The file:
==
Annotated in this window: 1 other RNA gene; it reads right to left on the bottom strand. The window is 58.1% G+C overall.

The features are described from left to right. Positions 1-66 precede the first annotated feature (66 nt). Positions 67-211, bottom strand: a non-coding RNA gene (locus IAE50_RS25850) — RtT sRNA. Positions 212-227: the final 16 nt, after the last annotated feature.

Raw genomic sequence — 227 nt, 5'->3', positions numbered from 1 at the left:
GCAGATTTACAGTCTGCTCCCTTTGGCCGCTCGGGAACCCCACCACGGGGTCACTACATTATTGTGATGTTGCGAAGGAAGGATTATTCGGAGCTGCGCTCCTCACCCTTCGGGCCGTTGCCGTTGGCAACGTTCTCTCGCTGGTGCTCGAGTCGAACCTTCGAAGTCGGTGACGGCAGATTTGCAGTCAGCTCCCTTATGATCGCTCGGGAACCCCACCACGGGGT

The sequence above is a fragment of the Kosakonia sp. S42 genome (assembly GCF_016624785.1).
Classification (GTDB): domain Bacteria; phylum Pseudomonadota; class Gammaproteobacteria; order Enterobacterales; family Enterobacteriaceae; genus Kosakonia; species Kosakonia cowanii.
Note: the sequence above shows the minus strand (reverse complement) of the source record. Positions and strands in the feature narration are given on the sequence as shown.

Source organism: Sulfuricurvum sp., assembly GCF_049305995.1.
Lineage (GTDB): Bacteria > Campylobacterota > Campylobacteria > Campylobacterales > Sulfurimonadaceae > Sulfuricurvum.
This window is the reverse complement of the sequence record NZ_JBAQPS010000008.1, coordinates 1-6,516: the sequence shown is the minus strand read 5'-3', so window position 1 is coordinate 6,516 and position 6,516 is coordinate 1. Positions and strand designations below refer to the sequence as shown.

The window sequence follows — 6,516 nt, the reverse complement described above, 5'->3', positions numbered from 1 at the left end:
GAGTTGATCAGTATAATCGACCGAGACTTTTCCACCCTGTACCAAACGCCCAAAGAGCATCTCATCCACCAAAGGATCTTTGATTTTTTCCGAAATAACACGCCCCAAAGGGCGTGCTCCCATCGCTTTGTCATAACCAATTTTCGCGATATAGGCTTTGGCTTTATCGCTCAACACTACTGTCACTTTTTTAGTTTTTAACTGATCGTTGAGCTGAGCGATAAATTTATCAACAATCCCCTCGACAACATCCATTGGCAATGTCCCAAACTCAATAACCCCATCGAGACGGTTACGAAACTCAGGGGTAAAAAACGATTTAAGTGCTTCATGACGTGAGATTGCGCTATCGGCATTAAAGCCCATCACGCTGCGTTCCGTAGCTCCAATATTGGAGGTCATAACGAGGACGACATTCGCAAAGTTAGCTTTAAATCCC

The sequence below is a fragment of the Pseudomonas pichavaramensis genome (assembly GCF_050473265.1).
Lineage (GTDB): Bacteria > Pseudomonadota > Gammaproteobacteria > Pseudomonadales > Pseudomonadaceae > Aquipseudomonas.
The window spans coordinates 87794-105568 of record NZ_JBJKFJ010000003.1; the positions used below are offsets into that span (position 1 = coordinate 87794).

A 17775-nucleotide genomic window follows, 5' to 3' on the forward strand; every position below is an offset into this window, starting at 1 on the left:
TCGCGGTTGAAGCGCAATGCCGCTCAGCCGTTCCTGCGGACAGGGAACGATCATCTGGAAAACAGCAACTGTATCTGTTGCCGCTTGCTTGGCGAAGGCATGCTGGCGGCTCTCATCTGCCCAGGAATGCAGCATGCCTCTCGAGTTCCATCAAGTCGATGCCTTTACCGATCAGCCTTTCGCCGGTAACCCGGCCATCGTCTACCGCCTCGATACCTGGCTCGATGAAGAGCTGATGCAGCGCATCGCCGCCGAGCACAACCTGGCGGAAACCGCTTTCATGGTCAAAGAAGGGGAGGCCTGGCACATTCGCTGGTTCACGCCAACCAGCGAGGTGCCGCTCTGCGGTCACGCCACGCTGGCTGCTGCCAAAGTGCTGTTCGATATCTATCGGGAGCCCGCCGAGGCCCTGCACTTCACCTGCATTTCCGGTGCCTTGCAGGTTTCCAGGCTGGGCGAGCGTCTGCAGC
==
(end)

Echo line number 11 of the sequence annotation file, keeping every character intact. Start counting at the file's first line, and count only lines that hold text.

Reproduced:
The window sequence follows — 6,516 nt, the reverse complement described above, 5'->3', positions numbered from 1 at the left end: